The pols are gearing up for election time, the selling season. The bankers sense recovery and opportunity for new profit, even as they sweep away much of the huge mess left after the last lending blitz, and draw the benefits from dirt-cheap ECB money.
Some of our manufacturers are busy retooling, seeking to capitalise on a weak currency and on a workforce still happy with a job, not willing to overreach themselves with stiff pay demands.
The bureaucrats prepare to meet new masters, or to cope at least, with fresh faces at the top of their respective ministries. Retailers look to restock, as the tills gradually start ringing again. The farmers gear up for growth, but fret about prices. Business people look over their shoulders at the threat from the disrupters, the techies, retail discounters, American property types.
A good time, then, to pose a few tough questions to themselves. Our temporary rulers should. Four-and-a-half years on from the general election, and with some respectable achievements to look back on, is it not time for a shift of gear, from short-term crisis management to the longer game?
And for our business leaders it’s time to wonder whether they are investing enough in people and plant, and doing so in the right way, hammering those roof tiles into place while the sun still shines during this phase of the economic cycle?
What has emerged from the banking inquiry is that many of our leaders were lacking in curiosity, real independence of mind, when they headed for the wall, bringing many of the rest of us along with them. In this clubbable world of ours, pols meet up with pols, journalists stand each other drinks, builders hug builders, solicitors schmooze other solicitors; birds of a feather flock together, flapping like penguins.
It was always thus. But the lesson from people like Buffett and Chesky is that it is good to break out of one’s comfort zone, to challenge oneself by drawing on companionship and advice from well beyond one’s normal circle and by accessing new sources of information. Ireland is still standing, but many of its people are wounded and angry.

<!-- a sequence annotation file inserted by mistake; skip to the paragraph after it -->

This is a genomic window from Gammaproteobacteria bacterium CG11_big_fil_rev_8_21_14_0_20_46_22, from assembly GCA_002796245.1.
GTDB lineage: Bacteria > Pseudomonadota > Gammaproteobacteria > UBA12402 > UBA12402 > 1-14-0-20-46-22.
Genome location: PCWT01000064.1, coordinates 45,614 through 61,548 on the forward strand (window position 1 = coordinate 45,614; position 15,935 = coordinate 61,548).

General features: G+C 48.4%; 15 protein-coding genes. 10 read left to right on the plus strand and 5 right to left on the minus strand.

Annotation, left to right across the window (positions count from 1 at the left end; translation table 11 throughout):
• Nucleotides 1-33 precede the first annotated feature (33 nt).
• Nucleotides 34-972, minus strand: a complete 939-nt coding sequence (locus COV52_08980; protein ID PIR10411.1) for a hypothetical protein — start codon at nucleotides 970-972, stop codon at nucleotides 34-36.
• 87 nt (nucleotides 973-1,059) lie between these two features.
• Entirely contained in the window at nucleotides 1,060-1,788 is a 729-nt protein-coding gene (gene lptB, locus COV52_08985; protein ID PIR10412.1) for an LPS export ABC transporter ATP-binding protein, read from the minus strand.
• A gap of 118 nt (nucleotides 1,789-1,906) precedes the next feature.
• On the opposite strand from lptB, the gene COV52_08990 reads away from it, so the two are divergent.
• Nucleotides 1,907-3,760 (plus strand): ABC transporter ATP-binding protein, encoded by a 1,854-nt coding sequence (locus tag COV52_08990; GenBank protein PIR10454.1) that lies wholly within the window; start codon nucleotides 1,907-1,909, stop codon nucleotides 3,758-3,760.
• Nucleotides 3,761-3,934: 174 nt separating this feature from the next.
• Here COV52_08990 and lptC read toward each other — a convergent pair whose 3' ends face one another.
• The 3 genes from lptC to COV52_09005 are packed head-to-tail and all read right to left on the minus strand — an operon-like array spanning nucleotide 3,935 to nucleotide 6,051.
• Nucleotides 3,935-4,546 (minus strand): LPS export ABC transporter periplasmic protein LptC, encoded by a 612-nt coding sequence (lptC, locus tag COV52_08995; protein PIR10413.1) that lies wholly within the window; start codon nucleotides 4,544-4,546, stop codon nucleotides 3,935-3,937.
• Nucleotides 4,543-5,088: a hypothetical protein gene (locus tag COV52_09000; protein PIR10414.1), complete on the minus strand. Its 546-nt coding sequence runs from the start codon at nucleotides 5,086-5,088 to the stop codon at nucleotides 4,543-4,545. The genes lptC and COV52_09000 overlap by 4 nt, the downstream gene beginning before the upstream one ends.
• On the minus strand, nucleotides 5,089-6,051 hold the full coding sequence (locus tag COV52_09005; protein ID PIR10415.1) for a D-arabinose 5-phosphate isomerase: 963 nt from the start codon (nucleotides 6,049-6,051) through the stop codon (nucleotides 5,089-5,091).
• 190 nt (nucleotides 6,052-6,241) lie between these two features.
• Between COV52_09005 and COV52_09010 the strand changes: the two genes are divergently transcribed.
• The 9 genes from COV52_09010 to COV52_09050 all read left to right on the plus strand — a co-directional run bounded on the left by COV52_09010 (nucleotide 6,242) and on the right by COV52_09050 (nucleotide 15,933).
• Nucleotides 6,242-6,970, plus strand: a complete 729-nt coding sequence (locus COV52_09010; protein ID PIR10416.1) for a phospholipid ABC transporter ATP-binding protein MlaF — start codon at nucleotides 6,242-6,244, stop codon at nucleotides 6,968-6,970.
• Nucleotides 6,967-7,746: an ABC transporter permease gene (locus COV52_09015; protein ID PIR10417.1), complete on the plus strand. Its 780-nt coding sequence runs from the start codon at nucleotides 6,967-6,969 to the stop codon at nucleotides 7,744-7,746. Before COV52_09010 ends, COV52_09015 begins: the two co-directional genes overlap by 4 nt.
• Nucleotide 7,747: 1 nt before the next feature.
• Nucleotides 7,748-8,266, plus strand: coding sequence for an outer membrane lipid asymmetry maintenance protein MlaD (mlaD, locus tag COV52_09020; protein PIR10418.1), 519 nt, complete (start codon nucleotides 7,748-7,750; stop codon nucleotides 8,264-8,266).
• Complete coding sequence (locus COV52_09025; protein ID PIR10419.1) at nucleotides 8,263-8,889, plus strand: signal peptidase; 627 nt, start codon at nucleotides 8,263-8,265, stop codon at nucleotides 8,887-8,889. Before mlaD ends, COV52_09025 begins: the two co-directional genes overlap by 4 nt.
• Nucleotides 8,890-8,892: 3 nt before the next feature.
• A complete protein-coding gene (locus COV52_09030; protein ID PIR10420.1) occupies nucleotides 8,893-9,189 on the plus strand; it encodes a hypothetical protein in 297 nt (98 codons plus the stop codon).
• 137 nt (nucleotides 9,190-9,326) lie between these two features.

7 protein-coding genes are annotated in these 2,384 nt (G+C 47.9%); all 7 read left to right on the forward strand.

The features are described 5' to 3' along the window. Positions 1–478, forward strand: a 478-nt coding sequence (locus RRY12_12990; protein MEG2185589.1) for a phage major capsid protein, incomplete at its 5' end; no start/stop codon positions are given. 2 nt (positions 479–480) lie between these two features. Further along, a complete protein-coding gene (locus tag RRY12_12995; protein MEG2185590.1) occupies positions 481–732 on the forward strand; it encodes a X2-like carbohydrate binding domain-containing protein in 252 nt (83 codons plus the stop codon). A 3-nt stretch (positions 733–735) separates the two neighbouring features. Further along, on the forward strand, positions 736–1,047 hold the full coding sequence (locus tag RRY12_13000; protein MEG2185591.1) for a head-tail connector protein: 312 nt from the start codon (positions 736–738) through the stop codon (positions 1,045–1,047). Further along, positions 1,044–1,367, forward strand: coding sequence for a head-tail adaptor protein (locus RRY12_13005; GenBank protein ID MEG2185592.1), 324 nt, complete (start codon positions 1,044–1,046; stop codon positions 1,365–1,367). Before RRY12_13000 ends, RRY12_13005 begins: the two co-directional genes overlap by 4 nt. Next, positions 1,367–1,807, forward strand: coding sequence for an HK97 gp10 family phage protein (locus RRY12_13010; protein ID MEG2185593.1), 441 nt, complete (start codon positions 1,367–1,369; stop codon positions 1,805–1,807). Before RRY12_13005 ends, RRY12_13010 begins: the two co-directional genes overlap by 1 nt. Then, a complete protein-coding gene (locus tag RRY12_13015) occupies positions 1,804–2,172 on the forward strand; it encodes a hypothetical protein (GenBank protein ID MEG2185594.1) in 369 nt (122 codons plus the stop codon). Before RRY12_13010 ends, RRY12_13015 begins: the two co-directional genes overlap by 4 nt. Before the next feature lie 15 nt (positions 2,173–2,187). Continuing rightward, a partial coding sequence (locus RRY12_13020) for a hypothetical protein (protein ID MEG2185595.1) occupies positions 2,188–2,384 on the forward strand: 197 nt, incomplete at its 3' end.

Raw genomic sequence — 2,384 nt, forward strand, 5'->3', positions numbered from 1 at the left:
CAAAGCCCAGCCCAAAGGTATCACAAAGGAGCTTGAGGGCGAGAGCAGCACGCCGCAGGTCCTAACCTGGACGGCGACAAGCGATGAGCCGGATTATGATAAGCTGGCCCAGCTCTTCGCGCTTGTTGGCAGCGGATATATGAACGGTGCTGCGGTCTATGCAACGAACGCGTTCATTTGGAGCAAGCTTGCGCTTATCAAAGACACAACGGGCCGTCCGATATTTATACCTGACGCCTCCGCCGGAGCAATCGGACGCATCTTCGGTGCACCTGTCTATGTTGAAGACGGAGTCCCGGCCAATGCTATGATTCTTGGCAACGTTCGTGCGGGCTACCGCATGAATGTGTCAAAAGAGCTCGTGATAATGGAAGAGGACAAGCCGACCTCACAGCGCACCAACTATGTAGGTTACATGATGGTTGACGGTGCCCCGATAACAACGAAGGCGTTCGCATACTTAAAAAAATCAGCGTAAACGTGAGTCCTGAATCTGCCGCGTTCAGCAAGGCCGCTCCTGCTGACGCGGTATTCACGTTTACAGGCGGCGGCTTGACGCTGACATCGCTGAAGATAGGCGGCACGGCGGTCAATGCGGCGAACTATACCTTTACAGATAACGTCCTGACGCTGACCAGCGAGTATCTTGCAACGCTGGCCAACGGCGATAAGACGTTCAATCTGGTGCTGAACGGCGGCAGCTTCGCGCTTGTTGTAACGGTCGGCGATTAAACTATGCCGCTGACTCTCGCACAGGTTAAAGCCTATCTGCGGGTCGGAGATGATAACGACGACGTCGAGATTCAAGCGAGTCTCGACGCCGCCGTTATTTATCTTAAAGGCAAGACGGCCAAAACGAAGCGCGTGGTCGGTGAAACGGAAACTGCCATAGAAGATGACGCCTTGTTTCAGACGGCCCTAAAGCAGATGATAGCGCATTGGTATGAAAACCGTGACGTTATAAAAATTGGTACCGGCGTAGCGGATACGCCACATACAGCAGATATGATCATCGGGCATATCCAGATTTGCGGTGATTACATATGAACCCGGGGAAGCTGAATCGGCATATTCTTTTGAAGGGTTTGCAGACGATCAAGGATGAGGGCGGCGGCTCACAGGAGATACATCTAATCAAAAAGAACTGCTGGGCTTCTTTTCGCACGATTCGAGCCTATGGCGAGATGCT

Our leaders need to engage with such people, but they also need to reach out to the people with dreams, the ones who can create opportunities for others. Many such people have already taken flight for places like London. They need to be wooed back, at least part-time.
But they won’t touch the place with a barge pole if they sense that it is not being imaginatively led by its political, business and financial leaders, by its top bureaucrats and trade unionists, and if they sense, moreover, that they are not wanted.
Our leaders need to engage with the people best-equipped to fill their shoes when they grow weary of the chase. Examine the lives of creative figures in business, people like GPA and Ryanair founder, the late Tony Ryan, who drove himself and others forward without mercy, yet who somehow retained space in his life for his imagination, allowing for real creativity.
Ryan collected art and restored Georgian houses, even while he hustled for huge deals and traversed the globe. Few will live a life like that, but many could yet have real impact.
But, to really last, they may need to learn how to pace themselves and learn how best to draw on others. The time spent now by the pool, or on the mountain, could indeed be time well spent, even if it appears to slip by in a haze.